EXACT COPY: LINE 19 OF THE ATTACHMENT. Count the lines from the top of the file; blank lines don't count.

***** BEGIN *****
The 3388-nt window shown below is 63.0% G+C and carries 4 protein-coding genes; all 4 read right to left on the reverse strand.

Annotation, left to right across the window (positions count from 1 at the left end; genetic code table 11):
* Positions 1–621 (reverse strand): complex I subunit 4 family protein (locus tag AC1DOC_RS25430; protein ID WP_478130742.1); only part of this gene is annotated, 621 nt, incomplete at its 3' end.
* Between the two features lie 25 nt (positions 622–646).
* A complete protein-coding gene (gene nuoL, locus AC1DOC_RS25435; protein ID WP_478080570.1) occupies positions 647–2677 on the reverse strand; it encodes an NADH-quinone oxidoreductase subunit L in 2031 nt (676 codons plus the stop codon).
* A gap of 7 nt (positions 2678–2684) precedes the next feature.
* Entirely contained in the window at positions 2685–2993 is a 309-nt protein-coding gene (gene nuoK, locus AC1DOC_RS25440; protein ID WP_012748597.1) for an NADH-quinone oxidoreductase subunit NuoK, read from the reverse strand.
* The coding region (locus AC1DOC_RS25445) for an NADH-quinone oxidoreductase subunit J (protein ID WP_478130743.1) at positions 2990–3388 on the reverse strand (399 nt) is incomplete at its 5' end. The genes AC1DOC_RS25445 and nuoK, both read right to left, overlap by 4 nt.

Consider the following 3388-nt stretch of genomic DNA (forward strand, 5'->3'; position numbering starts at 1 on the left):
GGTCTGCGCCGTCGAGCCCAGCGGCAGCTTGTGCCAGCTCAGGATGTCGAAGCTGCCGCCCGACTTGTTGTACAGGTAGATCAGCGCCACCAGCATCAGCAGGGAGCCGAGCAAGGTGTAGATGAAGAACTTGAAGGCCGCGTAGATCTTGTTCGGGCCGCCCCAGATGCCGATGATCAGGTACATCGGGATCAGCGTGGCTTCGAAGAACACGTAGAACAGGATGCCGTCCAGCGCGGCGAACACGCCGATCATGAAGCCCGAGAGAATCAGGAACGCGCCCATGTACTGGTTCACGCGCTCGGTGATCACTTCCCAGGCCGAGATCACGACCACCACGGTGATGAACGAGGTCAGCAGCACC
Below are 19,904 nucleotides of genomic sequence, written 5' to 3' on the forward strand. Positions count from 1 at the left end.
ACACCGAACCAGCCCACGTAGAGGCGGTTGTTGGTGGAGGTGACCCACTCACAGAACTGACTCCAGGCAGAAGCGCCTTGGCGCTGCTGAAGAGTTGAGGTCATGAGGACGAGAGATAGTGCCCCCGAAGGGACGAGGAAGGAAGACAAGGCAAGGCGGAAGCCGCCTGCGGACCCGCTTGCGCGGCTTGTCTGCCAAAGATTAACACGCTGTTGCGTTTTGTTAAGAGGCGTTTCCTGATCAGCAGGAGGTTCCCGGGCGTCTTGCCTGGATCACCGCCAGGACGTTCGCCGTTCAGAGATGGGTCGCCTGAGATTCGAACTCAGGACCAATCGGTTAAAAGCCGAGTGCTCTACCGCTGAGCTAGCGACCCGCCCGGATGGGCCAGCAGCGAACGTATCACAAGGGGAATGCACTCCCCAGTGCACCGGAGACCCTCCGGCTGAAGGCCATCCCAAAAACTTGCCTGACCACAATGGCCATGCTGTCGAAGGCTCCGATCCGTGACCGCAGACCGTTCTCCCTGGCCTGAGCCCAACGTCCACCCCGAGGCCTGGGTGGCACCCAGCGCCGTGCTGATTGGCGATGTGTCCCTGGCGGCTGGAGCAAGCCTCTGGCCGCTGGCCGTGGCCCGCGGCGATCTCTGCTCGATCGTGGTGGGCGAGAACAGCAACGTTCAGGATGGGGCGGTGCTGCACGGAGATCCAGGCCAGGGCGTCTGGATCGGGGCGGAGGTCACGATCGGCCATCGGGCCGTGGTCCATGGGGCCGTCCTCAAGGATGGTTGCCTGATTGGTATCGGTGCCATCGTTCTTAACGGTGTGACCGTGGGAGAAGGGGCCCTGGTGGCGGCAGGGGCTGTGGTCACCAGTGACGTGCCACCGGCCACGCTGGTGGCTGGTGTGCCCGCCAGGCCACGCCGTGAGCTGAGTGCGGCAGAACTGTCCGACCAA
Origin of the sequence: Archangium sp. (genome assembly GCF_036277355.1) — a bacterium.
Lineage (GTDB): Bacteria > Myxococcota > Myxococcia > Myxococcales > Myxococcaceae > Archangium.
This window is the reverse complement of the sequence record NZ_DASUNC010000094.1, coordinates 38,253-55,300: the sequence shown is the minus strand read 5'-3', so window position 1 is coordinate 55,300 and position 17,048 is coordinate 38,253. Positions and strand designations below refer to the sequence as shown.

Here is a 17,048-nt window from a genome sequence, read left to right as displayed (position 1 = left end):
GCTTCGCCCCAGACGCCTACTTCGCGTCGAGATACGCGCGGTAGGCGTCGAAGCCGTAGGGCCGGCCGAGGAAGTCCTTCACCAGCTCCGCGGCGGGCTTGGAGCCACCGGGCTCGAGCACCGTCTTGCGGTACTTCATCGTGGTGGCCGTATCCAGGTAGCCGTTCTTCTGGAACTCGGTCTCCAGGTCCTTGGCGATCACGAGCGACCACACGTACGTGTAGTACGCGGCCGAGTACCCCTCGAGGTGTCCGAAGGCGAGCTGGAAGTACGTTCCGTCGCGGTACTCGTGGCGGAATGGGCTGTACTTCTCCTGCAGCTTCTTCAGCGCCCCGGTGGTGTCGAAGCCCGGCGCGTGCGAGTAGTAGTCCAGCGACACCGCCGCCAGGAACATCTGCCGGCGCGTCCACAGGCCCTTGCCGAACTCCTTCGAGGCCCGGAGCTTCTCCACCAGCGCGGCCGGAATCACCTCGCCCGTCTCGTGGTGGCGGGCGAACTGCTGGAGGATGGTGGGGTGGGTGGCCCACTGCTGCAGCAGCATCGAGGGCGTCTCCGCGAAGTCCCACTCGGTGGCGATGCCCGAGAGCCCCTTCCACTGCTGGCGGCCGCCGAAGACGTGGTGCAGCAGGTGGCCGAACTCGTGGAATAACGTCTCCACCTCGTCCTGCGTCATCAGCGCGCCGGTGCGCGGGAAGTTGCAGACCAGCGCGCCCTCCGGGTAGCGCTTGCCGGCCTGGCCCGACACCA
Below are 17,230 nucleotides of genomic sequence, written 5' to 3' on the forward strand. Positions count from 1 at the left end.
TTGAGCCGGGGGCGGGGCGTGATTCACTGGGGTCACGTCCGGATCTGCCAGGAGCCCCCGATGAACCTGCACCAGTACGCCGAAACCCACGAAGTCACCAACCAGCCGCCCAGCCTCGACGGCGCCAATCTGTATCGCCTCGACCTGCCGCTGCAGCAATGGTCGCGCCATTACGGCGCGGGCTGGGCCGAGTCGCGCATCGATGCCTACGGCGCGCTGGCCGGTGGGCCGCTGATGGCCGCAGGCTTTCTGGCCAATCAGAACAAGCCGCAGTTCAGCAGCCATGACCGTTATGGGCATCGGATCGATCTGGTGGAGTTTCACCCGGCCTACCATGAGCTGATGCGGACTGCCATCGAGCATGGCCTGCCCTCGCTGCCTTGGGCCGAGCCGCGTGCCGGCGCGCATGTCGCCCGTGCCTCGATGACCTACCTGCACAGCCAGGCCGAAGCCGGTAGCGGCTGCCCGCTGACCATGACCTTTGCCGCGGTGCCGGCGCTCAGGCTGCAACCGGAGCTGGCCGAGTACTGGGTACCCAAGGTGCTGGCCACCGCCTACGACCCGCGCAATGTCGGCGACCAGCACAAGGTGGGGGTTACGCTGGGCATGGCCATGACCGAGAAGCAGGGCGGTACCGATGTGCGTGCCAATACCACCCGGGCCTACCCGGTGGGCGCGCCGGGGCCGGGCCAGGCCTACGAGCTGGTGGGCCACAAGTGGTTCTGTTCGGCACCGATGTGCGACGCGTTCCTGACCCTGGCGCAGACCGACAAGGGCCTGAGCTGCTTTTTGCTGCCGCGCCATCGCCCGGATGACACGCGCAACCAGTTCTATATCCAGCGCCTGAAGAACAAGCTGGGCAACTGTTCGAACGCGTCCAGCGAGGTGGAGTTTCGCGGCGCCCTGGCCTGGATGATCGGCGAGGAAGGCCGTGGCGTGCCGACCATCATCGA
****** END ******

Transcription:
TTGAGCCGGGGGCGGGGCGTGATTCACTGGGGTCACGTCCGGATCTGCCAGGAGCCCCCGATGAACCTGCACCAGTACGCCGAAACCCACGAAGTCACCAACCAGCCGCCCAGCCTCGACGGCGCCAATCTGTATCGCCTCGACCTGCCGCTGCAGCAATGGTCGCGCCATTACGGCGCGGGCTGGGCCGAGTCGCGCATCGATGCCTACGGCGCGCTGGCCGGTGGGCCGCTGATGGCCGCAGGCTTTCTGGCCAATCAGAACAAGCCGCAGTTCAGCAGCCATGACCGTTATGGGCATCGGATCGATCTGGTGGAGTTTCACCCGGCCTACCATGAGCTGATGCGGACTGCCATCGAGCATGGCCTGCCCTCGCTGCCTTGGGCCGAGCCGCGTGCCGGCGCGCATGTCGCCCGTGCCTCGATGACCTACCTGCACAGCCAGGCCGAAGCCGGTAGCGGCTGCCCGCTGACCATGACCTTTGCCGCGGTGCCGGCGCTCAGGCTGCAACCGGAGCTGGCCGAGTACTGGGTACCCAAGGTGCTGGCCACCGCCTACGACCCGCGCAATGTCGGCGACCAGCACAAGGTGGGGGTTACGCTGGGCATGGCCATGACCGAGAAGCAGGGCGGTACCGATGTGCGTGCCAATACCACCCGGGCCTACCCGGTGGGCGCGCCGGGGCCGGGCCAGGCCTACGAGCTGGTGGGCCACAAGTGGTTCTGTTCGGCACCGATGTGCGACGCGTTCCTGACCCTGGCGCAGACCGACAAGGGCCTGAGCTGCTTTTTGCTGCCGCGCCATCGCCCGGATGACACGCGCAACCAGTTCTATATCCAGCGCCTGAAGAACAAGCTGGGCAACTGTTCGAACGCGTCCAGCGAGGTGGAGTTTCGCGGCGCCCTGGCCTGGATGATCGGCGAGGAAGGCCGTGGCGTGCCGACCATCATCGA